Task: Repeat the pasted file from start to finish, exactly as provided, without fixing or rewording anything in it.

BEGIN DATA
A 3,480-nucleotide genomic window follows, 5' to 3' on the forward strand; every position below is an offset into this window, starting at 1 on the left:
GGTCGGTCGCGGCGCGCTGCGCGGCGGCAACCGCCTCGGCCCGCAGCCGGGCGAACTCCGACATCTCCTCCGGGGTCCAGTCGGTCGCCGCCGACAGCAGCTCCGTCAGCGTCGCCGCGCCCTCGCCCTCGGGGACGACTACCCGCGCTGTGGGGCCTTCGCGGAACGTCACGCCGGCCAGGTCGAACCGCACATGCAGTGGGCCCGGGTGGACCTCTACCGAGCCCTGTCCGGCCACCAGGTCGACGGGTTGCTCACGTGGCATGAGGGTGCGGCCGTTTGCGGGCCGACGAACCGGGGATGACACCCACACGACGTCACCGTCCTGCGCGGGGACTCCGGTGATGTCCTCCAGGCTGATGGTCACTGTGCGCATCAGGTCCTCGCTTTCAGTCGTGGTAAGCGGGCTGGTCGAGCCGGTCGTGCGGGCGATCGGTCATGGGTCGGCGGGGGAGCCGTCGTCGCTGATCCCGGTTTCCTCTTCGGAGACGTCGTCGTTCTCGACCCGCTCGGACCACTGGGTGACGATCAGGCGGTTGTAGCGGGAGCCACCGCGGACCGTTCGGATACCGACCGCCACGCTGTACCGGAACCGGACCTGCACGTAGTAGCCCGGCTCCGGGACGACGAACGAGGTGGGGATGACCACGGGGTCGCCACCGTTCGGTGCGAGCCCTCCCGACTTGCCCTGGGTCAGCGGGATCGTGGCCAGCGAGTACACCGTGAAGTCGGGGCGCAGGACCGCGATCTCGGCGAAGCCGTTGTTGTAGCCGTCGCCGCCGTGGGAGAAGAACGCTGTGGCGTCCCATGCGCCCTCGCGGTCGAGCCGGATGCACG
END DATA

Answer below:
A 3,480-nucleotide genomic window follows, 5' to 3' on the forward strand; every position below is an offset into this window, starting at 1 on the left:
GGTCGGTCGCGGCGCGCTGCGCGGCGGCAACCGCCTCGGCCCGCAGCCGGGCGAACTCCGACATCTCCTCCGGGGTCCAGTCGGTCGCCGCCGACAGCAGCTCCGTCAGCGTCGCCGCGCCCTCGCCCTCGGGGACGACTACCCGCGCTGTGGGGCCTTCGCGGAACGTCACGCCGGCCAGGTCGAACCGCACATGCAGTGGGCCCGGGTGGACCTCTACCGAGCCCTGTCCGGCCACCAGGTCGACGGGTTGCTCACGTGGCATGAGGGTGCGGCCGTTTGCGGGCCGACGAACCGGGGATGACACCCACACGACGTCACCGTCCTGCGCGGGGACTCCGGTGATGTCCTCCAGGCTGATGGTCACTGTGCGCATCAGGTCCTCGCTTTCAGTCGTGGTAAGCGGGCTGGTCGAGCCGGTCGTGCGGGCGATCGGTCATGGGTCGGCGGGGGAGCCGTCGTCGCTGATCCCGGTTTCCTCTTCGGAGACGTCGTCGTTCTCGACCCGCTCGGACCACTGGGTGACGATCAGGCGGTTGTAGCGGGAGCCACCGCGGACCGTTCGGATACCGACCGCCACGCTGTACCGGAACCGGACCTGCACGTAGTAGCCCGGCTCCGGGACGACGAACGAGGTGGGGATGACCACGGGGTCGCCACCGTTCGGTGCGAGCCCTCCCGACTTGCCCTGGGTCAGCGGGATCGTGGCCAGCGAGTACACCGTGAAGTCGGGGCGCAGGACCGCGATCTCGGCGAAGCCGTTGTTGTAGCCGTCGCCGCCGTGGGAGAAGAACGCTGTGGCGTCCCATGCGCCCTCGCGGTCGAGCCGGATGCACG